• Status demarcation between management and workers
  • Clearly defined, task oriented roles, little job flexibility
  • Jobs tend to be repetitive
  • Most management effort spent on fixing things when they go wrong - management by exception
people oriented structure
People-oriented structure
  • People naturally want to work but are prevented from doing so by the organization
  • Given a supportive environment, people will seek and accept responsibility and will control their own work when they understand and are committed to common objectives
  • Motivation is carrot or reward
  • Flat management structures, participative and inclusive
  • Little demarcation between workers and management
differences in the structures
Differences in the structures
  • Hierarchical structures have poor internal communication and are slow to adapt or change
  • People-oriented structures have good internal communcation and adapt well to change
  • Most successful, knowledge-based businesses are people-oriented
maslow s hierarchy of needs
Maslow’s hierarchy of needs

Self

actualization

Esteem & status

Social and affection

Safety and security

Physiological

management structures
Management structures
  • Hierarchical
    • Authoritarian, like the military
    • Vertical communication OK; horizontal poor
  • People-centered
    • Matrix structure
groups
Groups
  • Definable membership
  • Group consciousness
  • Collective purpose and identification
  • Interdependence
developing a team
Developing a team
  • Forming
  • Storming
  • Norming
  • Performing
  • Adjourning
networking is critical for successful teams
Networking is critical for successful teams
  • Failure to network can create:
  • Inter-group hostility
  • Insularity and inward thinking
  • Not invented here factor
managerial styles
Managerial styles
  • Authoritarian, autocratic
    • Solve problems alone
    • Dictate decisions
  • Consultative
    • Discusses problems
    • Makes decisions
  • Democratic, participative
    • Chairperson
    • Agrees problem
    • Creates consensus
other important management issues
Other important management issues
  • Communication
    • Poor communication is a major cause of management failures
  • Meetings
    • Usually a waste of time
    • Brainstorming
    • Formal meetings
    • Board meetings
performance reviews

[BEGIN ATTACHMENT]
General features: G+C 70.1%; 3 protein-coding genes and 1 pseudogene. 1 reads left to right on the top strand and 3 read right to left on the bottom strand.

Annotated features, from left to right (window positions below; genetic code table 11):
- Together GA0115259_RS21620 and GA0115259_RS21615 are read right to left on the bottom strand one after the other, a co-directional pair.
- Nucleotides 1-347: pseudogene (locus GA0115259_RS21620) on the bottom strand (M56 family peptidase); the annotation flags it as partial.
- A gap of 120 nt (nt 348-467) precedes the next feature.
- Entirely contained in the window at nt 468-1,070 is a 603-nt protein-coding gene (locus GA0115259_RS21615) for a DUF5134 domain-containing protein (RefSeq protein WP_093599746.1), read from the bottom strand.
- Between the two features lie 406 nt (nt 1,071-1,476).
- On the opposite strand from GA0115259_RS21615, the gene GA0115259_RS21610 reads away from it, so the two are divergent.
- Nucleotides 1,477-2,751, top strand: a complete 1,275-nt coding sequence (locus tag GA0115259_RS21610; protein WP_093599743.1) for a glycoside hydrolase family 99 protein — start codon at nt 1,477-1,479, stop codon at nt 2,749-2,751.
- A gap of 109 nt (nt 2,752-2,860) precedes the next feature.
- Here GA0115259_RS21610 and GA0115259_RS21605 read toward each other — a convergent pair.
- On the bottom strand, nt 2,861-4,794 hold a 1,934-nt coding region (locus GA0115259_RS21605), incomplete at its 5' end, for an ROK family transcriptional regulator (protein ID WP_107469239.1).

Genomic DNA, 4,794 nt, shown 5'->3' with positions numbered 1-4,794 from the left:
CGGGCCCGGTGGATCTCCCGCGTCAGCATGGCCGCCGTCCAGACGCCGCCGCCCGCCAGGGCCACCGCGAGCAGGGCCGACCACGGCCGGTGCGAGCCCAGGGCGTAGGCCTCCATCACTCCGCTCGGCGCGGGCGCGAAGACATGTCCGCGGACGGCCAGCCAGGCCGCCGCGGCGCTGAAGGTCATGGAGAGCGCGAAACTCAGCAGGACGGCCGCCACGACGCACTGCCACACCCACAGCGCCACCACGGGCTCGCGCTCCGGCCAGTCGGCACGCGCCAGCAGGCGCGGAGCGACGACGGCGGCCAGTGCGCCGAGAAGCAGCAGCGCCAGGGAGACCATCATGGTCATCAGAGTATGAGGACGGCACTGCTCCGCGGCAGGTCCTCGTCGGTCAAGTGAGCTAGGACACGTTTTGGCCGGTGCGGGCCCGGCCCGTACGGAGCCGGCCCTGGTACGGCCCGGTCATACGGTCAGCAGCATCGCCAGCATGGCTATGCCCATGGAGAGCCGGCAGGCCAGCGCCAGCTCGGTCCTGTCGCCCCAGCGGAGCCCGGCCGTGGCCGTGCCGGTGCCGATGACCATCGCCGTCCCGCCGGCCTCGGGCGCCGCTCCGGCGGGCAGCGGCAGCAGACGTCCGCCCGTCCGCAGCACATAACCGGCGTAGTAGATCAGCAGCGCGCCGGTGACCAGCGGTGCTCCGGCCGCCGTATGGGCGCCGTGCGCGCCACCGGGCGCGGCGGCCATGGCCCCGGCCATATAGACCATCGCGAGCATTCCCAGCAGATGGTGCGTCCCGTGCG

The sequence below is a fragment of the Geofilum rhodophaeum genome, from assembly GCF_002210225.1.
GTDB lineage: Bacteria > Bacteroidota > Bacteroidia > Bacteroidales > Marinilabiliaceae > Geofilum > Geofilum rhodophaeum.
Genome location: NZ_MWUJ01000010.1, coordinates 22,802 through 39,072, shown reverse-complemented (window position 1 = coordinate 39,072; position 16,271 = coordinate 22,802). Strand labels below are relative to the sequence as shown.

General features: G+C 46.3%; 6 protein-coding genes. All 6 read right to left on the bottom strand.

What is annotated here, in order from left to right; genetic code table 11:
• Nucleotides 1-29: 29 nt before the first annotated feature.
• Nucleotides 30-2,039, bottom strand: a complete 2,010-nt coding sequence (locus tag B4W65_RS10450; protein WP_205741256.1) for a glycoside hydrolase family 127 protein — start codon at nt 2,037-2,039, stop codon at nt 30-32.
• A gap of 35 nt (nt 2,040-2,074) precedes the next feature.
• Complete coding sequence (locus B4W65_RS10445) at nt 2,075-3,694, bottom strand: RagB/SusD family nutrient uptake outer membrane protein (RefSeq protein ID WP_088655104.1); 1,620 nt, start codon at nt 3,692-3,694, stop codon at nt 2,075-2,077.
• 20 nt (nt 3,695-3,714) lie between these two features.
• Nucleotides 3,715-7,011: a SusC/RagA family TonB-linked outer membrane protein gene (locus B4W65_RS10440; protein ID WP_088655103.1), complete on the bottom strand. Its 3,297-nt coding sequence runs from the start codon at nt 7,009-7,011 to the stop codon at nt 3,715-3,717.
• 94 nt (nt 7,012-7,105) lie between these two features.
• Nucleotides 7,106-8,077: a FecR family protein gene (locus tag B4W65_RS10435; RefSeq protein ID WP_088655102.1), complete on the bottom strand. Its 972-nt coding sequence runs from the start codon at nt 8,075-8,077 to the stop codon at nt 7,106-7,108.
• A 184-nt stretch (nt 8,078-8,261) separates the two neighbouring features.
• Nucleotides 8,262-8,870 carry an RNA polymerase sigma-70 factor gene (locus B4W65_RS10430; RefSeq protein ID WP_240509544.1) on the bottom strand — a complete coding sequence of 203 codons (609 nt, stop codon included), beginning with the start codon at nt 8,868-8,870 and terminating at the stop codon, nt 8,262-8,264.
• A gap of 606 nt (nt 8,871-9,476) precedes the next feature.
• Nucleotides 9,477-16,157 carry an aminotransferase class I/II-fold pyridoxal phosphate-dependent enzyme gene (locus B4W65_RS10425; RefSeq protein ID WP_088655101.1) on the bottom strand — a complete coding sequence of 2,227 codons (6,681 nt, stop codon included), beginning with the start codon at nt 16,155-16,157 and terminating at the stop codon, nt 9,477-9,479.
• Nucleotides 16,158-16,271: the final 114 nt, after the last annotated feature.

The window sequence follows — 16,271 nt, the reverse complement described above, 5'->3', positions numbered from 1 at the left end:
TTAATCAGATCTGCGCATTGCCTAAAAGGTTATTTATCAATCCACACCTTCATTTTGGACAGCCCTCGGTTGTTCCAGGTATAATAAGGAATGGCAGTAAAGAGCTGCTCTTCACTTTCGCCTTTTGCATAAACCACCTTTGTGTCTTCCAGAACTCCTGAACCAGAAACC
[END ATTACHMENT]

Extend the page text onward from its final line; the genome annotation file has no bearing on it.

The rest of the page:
Performance reviews
  • Conducted regularly between manager and employee
  • Self-assessment - 3+/3-
  • Manager assessment
  • Key objectives
  • Development plan
  • Action steps
problem situation interviews
Problem situation interviews
  • State the problem
  • Ask the employee to explain their side and explain circumstances
  • Announce formally the findings, any warnings
  • Work on a resolution and support needed
  • Follow-up actions and dates
managing exit
Managing Exit
  • Safeguard Conditions in Employment Agreement
    • vesting schedule, buy-back terms on stock options
    • non-compete agreement
    • non-disclosure agreement
  • Assignment of invention
  • Disclosure of invention pre- and post-employment
  • “Alumni”-Network Building
  • Exit interview closes existing relationship amicably, minimize litigation risk and cost
  • Turn employee into independent contractor relationships
  • Leveraging ex-employees for business contacts, partnerships, staff recruitment, etc.

A/P Wong Poh Kam - NUS

motivating retaining employees
Motivating & Retaining Employees
  • Visionary leadership
  • Stock Options and other Performance-based Reward System
  • Actual Growth Performance of the Company: Keeping the Vision Alive
  • Corporate Culture: How to make your company a “great company to work for”
  • “Room to Grow” for Employees: Need to Balance Internal Promotion vs. Bringing in External Expertise

A/P Wong Poh Kam - NUS

effective management
Effective management
  • Require that they understand both the business model and the technology vision for the firm
  • Give them ownership of their area
  • Provide them with an attractive career path
  • Support them when things go wrong